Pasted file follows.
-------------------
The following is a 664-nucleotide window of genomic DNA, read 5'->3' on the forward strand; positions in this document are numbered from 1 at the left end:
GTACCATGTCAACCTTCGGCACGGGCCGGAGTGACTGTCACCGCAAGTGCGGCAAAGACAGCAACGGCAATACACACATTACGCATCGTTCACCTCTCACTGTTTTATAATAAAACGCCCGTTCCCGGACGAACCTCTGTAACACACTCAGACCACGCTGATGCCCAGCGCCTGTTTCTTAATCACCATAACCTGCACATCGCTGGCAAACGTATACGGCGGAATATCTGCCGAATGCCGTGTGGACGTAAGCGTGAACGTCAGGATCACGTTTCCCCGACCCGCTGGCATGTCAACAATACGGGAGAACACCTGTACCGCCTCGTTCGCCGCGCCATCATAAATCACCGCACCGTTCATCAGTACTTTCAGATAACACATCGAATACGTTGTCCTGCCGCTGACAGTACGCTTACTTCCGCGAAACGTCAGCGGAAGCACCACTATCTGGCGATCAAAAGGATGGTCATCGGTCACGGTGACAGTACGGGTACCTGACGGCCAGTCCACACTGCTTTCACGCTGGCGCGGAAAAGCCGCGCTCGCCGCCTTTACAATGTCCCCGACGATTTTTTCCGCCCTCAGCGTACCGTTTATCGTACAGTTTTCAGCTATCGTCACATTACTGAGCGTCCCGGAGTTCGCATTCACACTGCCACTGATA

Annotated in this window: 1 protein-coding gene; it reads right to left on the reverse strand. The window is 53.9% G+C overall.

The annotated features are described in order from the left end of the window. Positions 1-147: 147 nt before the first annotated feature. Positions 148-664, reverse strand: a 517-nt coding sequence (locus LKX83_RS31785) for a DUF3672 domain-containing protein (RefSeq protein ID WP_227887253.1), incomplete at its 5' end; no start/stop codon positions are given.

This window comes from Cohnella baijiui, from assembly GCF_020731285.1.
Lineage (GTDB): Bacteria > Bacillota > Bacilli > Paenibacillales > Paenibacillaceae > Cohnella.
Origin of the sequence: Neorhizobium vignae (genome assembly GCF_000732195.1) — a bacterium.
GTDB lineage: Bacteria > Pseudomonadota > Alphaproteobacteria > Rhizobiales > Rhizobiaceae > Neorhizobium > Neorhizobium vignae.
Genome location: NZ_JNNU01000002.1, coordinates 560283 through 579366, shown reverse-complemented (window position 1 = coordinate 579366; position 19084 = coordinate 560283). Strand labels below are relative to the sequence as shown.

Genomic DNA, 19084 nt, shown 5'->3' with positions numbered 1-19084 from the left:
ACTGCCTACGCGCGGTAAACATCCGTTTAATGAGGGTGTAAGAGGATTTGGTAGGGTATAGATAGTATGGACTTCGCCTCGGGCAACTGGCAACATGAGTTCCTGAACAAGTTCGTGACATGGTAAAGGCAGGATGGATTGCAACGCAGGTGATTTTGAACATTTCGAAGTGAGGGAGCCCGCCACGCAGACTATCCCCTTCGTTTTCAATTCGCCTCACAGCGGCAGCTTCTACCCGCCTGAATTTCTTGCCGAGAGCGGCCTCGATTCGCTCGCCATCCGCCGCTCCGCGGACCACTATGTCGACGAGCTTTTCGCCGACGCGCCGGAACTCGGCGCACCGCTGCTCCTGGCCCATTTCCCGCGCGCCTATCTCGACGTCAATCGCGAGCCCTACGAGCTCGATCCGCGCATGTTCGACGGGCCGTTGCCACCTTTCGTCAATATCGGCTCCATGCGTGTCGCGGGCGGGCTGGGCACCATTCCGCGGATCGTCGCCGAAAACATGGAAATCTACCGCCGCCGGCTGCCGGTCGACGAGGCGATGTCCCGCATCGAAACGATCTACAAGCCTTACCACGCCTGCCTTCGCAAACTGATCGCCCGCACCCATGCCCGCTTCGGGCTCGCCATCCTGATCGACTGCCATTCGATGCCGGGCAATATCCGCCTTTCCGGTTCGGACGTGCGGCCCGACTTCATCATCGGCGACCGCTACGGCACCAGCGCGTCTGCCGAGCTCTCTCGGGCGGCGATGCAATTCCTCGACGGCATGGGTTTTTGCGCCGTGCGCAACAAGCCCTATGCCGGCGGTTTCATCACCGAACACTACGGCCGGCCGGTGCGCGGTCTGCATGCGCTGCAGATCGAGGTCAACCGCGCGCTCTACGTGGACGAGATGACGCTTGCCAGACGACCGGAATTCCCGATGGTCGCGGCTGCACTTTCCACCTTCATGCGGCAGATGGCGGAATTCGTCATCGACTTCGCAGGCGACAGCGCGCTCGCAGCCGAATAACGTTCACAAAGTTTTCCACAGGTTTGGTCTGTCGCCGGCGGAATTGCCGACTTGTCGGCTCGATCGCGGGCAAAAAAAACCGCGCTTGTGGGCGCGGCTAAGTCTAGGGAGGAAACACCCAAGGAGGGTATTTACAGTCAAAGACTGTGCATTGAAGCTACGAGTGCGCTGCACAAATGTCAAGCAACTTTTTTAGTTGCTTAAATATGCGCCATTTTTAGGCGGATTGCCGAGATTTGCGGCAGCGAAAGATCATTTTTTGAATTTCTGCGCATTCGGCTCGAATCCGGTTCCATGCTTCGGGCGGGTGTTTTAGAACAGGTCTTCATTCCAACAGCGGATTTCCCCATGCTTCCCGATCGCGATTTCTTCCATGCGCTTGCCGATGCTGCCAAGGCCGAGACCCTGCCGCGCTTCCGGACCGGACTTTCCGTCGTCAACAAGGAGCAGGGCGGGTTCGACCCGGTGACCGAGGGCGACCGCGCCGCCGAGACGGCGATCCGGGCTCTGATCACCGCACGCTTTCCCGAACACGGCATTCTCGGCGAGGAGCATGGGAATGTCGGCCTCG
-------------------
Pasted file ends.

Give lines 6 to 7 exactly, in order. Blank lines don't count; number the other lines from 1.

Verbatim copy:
Lineage (GTDB): Bacteria > Bacillota > Bacilli > Paenibacillales > Paenibacillaceae > Cohnella.
Origin of the sequence: Neorhizobium vignae (genome assembly GCF_000732195.1) — a bacterium.